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Die Lustige Witwe(or The Merry Widow) is one of the greatest operettas
ever, funny, charming and with gorgeous music. This 2001 San Francisco
production, sung in English, is an absolute delight, very like the
Zurich performance and the 1934 film. Visually, it is simply gorgeous
with the ball-gowns worn by the ladies lush, the men looking dapper in
their suits and the settings as opulent as you'd expect. The staging is
simple, but not overly-so, and light-hearted in tone, making the
comedic moments for example subtle and funny all at once. The playful
and somewhat hostile chemistry between Anna and Danillo is convincing
and beautifully played. The third act ballet is elaborate in its
choreography, and very charmingly danced as well as technically
accomplished. The video directing is expertly, sympathetic to the
singers and stage direction and never irritating or obtrusive. The
camera shots don't look static or too much of one technique.
The production is even better on a musical level. The orchestral playing as you'd expect with Lehar's score is stylish in a way that makes your heart dance, and the more waltz like parts are played with real lushness that you are swept away really to a different world. The conducting is efficient and never too broad or plodding. The chorus are well balanced vocally and are thankfully not static on stage. The principal singing is faultless. Yvonne Kenny looks glamorous and sings absolutely beautifully as Anna. Her playfulness and hostility is a big part of why the chemistry between her and Bo Skovhus is as convincing as it is. Skovhus displays a tall, handsome presence and a warm, ringing voice, and he also proves that he can portray Danillo as a convincing romantic lover and with a gift for comedy. Angelika Kirchschlager is bewitching both in looks and voice. A strikingly beautiful woman with a rich and sensitive when needed voice, her Valencienne is appealingly flirtatious and instantly likable. Elijah Chester's additional rendition of Quite Parisian is enough to bring the house down.
All in all, a wonderful sparkling performance. 10/10 Bethany Cox
Count Danilo Danilovitch has a simple philosophy, "Make love often;
become engaged seldom; and marry never." When Anna Glawari, now a rich
widow, comes back into his life Danilo will be forced to rethink
things. This wonderful Franz Lehar piece was one of the last great
examples of Viennese operetta. It was produced in 1905; nine years
later the world came to an end for this kind of belle époque
The story is as simple as the music is glorious. Danilo and Anna had been lovers once. He was of Pontenegrian nobility and she was a commoner. His uncle forbad a marriage. Danilo now has become a prized diplomat at his country's embassy in Paris, as well as a gifted lecher and drunkard. Anna simply married an older and very rich man who had the courtesy to die shortly afterwards. Now, Anna has come to Paris and every impoverished noble and rake, often the same thing, are eager to woo her for her money. Pontenegro, however, has fallen on hard economic times. The country is almost bankrupt. So the Pontenegrian ambassador has ordered Danilo to woo and wed Anna so that her riches can be deposited with the state. Got that? Now forget it. The only thing we need to know is that Danilo, without money, will not marry Anna for hers...and that they still love each other. And that we are in Paris.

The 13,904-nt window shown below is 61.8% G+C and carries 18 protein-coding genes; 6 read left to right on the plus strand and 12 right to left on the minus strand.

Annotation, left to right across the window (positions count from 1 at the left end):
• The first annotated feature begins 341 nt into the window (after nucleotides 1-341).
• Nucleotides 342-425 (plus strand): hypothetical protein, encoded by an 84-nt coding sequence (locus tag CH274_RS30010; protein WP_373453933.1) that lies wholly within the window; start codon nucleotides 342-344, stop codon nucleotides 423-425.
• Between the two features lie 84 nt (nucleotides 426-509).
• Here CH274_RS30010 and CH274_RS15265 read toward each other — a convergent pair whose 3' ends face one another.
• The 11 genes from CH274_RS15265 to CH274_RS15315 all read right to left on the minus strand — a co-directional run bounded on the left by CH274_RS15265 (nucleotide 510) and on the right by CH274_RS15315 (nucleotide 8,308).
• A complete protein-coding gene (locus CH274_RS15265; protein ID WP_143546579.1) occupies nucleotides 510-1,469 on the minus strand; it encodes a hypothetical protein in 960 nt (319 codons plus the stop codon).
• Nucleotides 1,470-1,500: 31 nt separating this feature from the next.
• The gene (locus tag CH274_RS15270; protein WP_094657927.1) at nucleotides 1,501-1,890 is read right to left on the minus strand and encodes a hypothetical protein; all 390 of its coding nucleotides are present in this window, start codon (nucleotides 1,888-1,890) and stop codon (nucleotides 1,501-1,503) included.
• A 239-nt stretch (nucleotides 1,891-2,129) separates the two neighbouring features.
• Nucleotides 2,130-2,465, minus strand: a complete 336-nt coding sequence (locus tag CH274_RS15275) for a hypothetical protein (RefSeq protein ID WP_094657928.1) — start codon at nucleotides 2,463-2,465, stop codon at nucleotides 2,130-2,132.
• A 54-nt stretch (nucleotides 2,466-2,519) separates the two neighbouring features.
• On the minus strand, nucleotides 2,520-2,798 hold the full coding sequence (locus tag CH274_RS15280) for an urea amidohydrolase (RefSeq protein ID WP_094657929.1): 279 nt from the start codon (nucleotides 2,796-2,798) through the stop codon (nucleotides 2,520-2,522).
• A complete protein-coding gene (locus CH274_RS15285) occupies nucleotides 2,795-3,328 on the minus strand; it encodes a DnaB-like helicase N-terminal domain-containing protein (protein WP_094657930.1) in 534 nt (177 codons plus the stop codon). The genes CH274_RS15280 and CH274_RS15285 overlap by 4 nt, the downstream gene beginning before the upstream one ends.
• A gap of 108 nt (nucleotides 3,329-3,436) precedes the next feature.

This 2001 production by the San Francisco Opera is as sumptuous and light as a whipped cream meringue. The sets are beautiful. The costumes are gorgeous, all white-ties-and-tails for the men and lush ball gowns for the women. The actors are attractive and, most importantly, they can sing. Yvonne Kenny who plays Anna is not simply attractive, she can manage to look lovely, lovingly and a bit skeptical all at the same time. Bo Skovhus who plays Danilo is a tall, handsome Dane with a good deal of stage presence. The operetta was staged by Lofti Mansouri with a light touch and appropriate stage business. The Merry Widow is effervescent, worldly and gay. It gives us a time when fidelity was considered as old- fashioned as dumplings, when husbands had their mistresses and wives their paramours, and they all went to Maxim's. Lehar's greatest score brings all this together with music that is deeply romantic and as bubbly as an innocent, or not to innocent, first romance. Like so many operas and operettas which were written for a different type of audience in a different kind of world, the story-line and dialogue cannot always disguise the sound of old, creaking joints. Two things make this aging irrelevant to our pleasure.
First, of course, is Lehar's music. We may not always know the titles, but the melodies, for example, to "I'm Off to Chez Maxim's," "Vilia," "Girls, Girls, Girls" and the Merry Widow waltz are almost instantly recognizable more than a hundred years after they were first heard. Second, is the person of Anna Glawari. She is a woman of the world, wise in the ways of men, love and finance. At a time when married women had few rights and few resources they could call their own, Anna knows what she's doing. She loves Danilo and knows he loves her. She also recognizes his pride that will not permit him to marry for money, or even the appearance of this. Anna's solution is clever, loving and practical. She let's Danilo discover a new philosophy, "Make love often; become engaged seldom; and marry once for life and forever."
You'd have to have a pocketful of pebbles instead of a heart not to at least enjoy Lehar's score. Romantic? Well, so's sipping Tokay at Maxim's with the woman you love...I mean your wife...I mean...well, you know what I mean.
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